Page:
OVERVIEW: KURDS AND OTHERS
Non-Arab communities, mainly Kurds, Turkmen and Assyrians make up somewhere between 20% and 25% of Iraq's population. They tend to live in the north of the country. Many of these communities suffered great oppression under Saddam Hussein.
The Kurds are the largest non-Arab community in Iraq by far. The two main Kurdish factions in northern Iraq have a firm base among their own people but would be unlikely contenders for national power.
In an Iraq with a devolved Kurdish region, they would be expected to lead some kind of power-sharing government despite years of often violent rivalry.
Kurds have experienced something of a golden age since the 1991 war in Iraq, protected from Saddam Hussein by a US and UK no-fly zone. What they want now is a real share in central government, along with a form of federal democracy which would protect much of the autonomy they currently have.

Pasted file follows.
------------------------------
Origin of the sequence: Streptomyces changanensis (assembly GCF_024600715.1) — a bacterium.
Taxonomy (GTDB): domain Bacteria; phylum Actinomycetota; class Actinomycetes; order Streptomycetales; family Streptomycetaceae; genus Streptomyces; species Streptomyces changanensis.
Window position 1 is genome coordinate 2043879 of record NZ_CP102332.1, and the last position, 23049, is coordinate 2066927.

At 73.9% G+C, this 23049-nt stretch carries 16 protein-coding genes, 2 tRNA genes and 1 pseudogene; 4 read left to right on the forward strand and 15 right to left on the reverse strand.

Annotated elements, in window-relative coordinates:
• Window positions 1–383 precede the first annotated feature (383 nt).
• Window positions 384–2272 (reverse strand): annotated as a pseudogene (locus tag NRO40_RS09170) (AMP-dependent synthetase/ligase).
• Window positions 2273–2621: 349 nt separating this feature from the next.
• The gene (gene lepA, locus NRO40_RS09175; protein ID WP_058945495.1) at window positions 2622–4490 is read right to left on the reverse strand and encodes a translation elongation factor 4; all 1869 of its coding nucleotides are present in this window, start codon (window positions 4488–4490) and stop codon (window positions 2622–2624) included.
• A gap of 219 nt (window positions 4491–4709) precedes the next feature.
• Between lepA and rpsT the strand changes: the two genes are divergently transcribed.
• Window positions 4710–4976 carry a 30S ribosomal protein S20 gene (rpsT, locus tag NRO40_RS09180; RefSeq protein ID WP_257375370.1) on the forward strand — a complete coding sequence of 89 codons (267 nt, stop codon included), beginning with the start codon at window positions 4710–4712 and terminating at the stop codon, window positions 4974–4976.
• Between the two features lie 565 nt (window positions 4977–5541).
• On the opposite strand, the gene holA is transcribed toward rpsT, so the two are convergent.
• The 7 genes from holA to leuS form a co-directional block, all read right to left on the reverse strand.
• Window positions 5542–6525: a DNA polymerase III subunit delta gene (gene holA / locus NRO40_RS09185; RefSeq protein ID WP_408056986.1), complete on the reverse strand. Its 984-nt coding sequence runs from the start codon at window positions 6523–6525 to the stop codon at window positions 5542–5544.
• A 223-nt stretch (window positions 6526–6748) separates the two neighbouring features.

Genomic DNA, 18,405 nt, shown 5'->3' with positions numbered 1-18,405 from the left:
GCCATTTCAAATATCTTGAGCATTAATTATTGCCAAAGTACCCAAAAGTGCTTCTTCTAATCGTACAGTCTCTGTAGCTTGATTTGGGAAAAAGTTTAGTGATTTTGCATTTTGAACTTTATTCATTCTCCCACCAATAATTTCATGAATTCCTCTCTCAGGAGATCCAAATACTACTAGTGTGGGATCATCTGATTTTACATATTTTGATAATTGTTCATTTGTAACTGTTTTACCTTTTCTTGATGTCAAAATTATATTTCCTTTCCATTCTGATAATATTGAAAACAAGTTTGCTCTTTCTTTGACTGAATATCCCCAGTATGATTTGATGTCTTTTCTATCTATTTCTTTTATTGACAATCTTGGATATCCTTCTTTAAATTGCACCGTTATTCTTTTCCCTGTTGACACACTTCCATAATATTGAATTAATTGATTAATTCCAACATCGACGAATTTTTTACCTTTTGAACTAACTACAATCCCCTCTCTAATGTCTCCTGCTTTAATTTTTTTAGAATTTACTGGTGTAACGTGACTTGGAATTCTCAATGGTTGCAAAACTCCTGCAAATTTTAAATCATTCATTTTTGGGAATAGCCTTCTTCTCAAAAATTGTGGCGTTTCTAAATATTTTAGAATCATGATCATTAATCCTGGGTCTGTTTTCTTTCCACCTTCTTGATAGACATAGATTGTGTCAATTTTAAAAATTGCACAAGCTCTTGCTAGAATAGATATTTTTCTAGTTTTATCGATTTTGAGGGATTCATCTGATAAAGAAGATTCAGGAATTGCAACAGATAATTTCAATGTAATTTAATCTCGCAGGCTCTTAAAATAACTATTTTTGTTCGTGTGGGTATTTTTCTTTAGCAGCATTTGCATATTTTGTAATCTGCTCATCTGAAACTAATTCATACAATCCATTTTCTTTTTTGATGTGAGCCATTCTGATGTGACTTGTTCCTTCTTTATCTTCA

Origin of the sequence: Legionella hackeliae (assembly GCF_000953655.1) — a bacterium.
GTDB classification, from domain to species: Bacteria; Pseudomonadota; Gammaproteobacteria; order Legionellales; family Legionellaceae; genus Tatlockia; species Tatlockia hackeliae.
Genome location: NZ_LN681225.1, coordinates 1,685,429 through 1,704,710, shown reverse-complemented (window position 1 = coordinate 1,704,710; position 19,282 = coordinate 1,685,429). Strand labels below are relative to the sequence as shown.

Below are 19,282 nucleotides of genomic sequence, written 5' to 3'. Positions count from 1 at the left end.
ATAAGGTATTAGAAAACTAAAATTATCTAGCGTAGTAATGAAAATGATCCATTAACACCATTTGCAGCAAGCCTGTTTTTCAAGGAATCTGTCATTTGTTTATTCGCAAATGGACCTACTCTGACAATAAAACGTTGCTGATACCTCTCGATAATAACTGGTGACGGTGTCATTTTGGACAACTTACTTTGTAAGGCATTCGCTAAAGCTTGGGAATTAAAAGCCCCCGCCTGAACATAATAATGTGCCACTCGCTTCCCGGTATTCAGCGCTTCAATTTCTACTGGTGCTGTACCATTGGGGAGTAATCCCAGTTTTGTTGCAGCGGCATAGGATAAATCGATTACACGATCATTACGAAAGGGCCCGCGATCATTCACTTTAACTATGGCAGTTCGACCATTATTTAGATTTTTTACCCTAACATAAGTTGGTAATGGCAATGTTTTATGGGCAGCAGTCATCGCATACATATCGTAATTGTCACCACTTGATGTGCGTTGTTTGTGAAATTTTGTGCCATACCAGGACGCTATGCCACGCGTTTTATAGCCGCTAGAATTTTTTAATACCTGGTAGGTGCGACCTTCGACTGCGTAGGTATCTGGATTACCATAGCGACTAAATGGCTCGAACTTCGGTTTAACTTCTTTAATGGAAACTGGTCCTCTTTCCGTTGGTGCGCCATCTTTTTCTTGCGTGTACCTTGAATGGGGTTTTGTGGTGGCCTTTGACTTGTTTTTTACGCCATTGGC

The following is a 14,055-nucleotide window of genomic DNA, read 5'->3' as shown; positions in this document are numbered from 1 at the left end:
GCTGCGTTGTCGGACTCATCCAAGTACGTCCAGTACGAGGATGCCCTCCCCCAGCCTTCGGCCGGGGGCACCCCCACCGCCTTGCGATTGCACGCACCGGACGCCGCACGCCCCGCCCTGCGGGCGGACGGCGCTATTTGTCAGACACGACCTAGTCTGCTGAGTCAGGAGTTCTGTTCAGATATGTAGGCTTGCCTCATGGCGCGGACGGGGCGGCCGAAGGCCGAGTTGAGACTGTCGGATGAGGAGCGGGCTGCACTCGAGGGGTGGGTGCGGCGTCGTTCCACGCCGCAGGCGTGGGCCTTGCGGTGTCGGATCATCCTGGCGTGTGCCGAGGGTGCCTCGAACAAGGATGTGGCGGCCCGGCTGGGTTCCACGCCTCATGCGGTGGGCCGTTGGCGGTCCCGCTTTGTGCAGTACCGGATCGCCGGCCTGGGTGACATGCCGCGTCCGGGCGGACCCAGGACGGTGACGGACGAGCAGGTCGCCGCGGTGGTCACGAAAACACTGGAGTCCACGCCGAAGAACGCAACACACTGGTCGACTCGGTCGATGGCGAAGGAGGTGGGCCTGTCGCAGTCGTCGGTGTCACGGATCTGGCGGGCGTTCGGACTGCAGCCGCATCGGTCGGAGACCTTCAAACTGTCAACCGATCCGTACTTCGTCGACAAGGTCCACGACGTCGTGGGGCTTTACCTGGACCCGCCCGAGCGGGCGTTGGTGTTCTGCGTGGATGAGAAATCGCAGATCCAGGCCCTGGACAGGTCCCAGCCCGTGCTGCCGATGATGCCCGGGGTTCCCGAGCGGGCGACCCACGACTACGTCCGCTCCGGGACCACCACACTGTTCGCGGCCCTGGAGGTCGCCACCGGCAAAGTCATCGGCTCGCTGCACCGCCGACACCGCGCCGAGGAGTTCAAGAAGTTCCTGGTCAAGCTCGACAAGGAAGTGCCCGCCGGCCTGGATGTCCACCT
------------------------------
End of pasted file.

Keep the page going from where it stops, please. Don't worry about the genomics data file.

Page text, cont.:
During the war in Iraq, Kurdish fighters largely worked under or alongside US forces. Kurdish fighters did go into Kirkuk and Mosul - two strategic northern cities - ahead of US troops. This risked drawing Turkey into the fighting.
Ankara fears Kurdish independence in Iraq might stir up Kurdish nationalism in Turkey.
The much smaller Assyrian and Turkmen communities of Iraq are organising themselves politically in the post-Saddam era.